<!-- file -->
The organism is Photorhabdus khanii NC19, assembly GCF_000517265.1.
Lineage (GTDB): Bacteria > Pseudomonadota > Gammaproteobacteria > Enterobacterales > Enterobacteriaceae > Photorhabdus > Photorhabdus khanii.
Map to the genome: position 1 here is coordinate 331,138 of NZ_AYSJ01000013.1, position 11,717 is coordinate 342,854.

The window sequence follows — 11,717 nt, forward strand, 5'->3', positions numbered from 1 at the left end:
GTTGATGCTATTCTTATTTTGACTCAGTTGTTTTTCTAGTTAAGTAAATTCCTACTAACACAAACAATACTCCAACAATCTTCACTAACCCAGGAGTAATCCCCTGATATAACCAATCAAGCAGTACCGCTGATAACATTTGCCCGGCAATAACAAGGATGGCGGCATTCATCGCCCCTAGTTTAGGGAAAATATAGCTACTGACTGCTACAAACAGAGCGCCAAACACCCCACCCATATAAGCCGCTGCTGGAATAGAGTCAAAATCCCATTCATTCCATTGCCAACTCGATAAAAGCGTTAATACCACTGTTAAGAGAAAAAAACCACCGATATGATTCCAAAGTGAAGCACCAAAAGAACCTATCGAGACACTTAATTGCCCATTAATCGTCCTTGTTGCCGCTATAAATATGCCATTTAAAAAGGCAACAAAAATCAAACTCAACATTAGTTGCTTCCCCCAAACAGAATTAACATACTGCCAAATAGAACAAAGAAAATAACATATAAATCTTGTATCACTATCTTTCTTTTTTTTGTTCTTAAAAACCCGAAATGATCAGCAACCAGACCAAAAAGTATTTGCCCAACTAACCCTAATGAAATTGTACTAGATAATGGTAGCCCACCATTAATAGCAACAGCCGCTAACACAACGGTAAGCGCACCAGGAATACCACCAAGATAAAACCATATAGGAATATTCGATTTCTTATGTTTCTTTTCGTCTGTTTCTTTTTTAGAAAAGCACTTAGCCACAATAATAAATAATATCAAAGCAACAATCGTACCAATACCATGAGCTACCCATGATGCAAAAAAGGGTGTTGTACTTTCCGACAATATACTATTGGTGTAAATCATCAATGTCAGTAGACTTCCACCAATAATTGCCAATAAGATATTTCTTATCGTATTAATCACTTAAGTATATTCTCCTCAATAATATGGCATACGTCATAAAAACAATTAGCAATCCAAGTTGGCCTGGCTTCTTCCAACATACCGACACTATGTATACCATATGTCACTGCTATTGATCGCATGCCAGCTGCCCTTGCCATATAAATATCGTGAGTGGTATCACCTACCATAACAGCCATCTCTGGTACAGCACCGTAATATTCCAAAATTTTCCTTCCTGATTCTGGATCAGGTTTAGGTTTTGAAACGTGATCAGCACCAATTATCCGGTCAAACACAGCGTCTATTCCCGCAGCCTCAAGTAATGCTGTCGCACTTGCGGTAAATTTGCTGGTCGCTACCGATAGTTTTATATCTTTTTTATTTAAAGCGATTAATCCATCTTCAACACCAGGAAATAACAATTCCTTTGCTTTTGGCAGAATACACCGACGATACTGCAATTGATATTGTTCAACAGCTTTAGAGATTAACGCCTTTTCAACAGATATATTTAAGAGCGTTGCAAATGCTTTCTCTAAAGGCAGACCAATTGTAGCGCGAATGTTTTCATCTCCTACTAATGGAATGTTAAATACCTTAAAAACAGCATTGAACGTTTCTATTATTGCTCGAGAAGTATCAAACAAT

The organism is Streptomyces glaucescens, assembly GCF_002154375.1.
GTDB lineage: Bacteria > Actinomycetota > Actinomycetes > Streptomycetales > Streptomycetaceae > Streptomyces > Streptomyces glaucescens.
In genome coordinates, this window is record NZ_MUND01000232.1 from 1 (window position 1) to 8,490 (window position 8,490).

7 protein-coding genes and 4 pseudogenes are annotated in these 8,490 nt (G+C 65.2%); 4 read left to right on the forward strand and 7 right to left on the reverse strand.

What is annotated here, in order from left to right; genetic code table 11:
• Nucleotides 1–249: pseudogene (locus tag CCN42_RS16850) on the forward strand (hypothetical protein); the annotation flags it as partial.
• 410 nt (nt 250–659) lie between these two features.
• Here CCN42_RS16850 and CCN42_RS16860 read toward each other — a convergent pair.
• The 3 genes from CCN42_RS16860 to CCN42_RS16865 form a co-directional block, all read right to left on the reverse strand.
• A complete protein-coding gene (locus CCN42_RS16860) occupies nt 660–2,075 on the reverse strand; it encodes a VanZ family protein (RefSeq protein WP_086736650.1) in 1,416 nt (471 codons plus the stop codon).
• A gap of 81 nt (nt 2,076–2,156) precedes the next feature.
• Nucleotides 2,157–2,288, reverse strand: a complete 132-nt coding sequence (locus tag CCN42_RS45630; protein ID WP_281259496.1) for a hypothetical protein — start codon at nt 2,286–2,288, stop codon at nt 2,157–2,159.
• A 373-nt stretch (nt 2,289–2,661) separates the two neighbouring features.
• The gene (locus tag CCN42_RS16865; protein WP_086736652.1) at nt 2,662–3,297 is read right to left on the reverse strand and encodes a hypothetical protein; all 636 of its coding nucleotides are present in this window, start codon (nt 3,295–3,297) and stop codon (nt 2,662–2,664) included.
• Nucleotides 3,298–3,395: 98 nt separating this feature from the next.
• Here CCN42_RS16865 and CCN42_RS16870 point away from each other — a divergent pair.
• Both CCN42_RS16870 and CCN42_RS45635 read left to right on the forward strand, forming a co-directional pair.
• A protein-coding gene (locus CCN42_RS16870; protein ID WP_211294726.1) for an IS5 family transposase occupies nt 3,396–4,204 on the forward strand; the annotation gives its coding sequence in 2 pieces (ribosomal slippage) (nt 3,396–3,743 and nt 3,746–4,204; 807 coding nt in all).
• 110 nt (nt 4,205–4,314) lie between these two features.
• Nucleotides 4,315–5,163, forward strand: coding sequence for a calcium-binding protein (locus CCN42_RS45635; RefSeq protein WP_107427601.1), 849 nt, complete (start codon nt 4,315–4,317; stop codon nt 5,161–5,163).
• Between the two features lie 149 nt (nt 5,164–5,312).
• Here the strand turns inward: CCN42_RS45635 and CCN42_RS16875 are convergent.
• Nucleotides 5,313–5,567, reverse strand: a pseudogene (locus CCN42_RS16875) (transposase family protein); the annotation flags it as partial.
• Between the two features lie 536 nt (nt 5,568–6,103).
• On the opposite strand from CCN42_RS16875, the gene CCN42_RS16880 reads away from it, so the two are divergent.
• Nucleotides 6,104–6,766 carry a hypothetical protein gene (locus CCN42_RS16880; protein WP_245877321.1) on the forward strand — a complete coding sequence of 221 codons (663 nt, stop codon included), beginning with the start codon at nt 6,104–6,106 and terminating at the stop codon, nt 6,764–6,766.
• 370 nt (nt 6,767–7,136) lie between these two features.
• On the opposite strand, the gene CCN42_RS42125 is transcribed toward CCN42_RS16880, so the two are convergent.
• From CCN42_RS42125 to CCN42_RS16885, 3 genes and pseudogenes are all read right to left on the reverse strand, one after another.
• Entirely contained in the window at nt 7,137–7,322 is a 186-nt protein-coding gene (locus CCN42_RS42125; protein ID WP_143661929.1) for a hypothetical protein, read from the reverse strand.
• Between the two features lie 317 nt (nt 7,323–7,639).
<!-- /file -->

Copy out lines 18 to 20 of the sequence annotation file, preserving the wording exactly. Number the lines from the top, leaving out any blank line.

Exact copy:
• A 373-nt stretch (nt 2,289–2,661) separates the two neighbouring features.
• The gene (locus tag CCN42_RS16865; protein WP_086736652.1) at nt 2,662–3,297 is read right to left on the reverse strand and encodes a hypothetical protein; all 636 of its coding nucleotides are present in this window, start codon (nt 3,295–3,297) and stop codon (nt 2,662–2,664) included.
• Nucleotides 3,298–3,395: 98 nt separating this feature from the next.